Making Your World Shake in Unity.

Objective: let’s make the camera shake whenever the Player takes damage or gets destroyed.

While playing video games, graphics and sounds play an integral part in immersing the player into the game world you’ve created. Another important aspect is tactile feedback, like when your controller shakes when you get hit or destroyed. Obviously, we can’t make your keyboard shake, but we can make your lens into the world tremble by introducing a shake to the Main Camera. In this article, I will explain how I implemented this camera shake. It all begins with a little bit of code.

Create a new script, name it CameraShaker, and attach it to your Main Camera.

Create a new script called CameraShaker and attach it to the Main Camera.

Open up this script in your editor and declare the following public method with the following two float variables: dur and mag.

Calling this method requires you to declare the desired values for dur (duration of the shake) and mag (magnitude of the tremor). An example of this would be:

Calling the StartDamageCameraShake() method.

Then, pass these values to the Shake coroutine like so:

This will take your dur and mag values, and store them into the duration and magnitude float variables of the Shake coroutine.

Your next step is to do a bit of housekeeping by storing the original transform position of the Main Camera into a Vector3 variable and resetting the new float variable called elapse to zero.

Storing the Main Camera original position and resetting the elapsed variable.

Then, run a while loop for however long it takes for the elapsed time (time since the method started the coroutine) to surpass the float value stored in duration.

Every time the loop increments, two new floats (x and y) are created by multiplying a random value between -1f and +1f by the magnitude. We then take these new values for x and y, and change the local position of the Main Camera by setting a new Vector3 (z remains equal to the Main Camera’s original position, so it never changes). This results in the Main Cameralooking” at the game world from slightly different positions in rapid succession.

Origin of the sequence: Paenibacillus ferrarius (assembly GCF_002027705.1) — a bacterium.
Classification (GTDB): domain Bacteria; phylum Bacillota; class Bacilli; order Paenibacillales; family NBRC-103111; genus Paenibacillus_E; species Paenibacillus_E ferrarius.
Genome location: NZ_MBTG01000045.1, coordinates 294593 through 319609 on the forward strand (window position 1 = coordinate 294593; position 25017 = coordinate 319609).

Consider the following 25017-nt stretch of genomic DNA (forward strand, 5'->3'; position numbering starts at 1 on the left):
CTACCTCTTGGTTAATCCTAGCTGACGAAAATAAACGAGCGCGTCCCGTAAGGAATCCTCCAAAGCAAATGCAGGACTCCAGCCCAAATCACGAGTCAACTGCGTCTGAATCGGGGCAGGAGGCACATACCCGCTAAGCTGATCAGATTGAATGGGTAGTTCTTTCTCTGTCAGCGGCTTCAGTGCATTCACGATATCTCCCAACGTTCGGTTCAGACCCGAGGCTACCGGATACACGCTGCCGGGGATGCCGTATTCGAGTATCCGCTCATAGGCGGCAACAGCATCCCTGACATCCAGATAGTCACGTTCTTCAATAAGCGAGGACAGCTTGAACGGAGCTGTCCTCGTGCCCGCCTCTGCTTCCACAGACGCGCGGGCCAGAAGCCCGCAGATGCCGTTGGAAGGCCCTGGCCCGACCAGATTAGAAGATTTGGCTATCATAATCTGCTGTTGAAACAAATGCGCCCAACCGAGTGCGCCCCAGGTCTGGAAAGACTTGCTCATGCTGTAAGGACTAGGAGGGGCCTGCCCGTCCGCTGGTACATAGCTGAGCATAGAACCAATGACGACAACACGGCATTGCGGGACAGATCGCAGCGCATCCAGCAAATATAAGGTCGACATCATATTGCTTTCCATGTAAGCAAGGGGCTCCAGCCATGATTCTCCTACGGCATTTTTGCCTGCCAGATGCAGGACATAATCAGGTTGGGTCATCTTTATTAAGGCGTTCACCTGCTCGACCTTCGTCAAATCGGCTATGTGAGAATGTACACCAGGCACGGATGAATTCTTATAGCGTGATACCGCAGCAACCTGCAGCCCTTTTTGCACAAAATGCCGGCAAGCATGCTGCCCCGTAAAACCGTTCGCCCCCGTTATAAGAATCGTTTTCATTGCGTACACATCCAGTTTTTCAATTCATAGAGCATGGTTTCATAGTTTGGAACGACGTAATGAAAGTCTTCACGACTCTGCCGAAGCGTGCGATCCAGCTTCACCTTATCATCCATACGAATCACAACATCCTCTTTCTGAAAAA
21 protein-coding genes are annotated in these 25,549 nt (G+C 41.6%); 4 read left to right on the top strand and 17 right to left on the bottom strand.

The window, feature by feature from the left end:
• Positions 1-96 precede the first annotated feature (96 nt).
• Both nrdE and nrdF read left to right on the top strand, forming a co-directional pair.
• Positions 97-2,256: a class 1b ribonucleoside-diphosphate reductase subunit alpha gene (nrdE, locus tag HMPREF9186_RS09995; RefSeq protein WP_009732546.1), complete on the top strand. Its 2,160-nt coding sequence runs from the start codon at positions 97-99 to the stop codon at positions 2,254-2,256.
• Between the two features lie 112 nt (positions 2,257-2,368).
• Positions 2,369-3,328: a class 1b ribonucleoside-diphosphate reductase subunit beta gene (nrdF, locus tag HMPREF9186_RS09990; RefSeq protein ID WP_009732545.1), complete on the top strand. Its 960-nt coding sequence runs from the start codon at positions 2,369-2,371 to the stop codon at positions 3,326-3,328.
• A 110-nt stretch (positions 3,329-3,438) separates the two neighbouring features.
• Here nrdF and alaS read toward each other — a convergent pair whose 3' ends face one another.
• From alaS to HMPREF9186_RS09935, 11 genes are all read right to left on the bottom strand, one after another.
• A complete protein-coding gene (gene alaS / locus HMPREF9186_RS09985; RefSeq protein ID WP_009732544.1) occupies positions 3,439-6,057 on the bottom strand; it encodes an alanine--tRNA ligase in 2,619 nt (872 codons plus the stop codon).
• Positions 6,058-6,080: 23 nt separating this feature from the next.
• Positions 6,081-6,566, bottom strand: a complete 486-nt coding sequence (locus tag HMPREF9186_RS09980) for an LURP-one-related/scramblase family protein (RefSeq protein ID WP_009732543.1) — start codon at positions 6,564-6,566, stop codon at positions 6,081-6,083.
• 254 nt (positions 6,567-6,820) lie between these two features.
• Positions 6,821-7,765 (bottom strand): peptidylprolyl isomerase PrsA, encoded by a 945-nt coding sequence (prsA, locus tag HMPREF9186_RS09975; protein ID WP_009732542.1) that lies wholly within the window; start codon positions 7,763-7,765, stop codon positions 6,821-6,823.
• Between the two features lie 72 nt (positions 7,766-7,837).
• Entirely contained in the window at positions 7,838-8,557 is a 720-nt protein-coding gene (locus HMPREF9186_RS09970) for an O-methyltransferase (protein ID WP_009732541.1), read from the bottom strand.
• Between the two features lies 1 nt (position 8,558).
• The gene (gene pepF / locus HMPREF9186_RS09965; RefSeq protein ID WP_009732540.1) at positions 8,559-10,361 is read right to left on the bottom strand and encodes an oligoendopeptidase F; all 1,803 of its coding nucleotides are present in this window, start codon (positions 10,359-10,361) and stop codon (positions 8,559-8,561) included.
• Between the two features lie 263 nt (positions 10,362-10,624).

While loop creating the “shake” by changing the local position of the Main Camera in rapid succession.

Once the value of elapsed has surpassed duration, the while loop exits, and the local transform position of the Main Camera is reset to its original position.

Resetting the position of the Main Camera to its original position.

This is what the entire script should look like:

Complete CameraShaker script.

Now we need to figure out when to call this method. It makes sense to generate a camera shake when the player takes on damage, so let’s head into the PlayerScript and add a few lines.

Begin by declaring a private variable of type CameraShaker and name it _camera. Then, in Start(), get a reference CameraShaker script in the Main Camera and store it in _camera, followed by a null check.

You then need to figure out where in your Damage() method (attached to your PlayerScript) to call the StartDamageCameraShake() method which is attached to your Main Camera in the CameraShaker script.

Calling the StartDamageCameraShake() method with different dur/mag values.

The visual result is as follows:

Smaller “shakes” as the player gets hit by the enemy laser and collides with an enemy ship, followed by a larger “shake” as a result of losing a life.

The nice thing about this setup is that as the game progresses, any event could call on the StartDamageCameraShake() method, and simply changing the duration and magnitude can provide a wide mix of visual results.

I hope you’ve enjoyed this article, and that it will help generate some ideas for your own game project. Thanks for reading! :)

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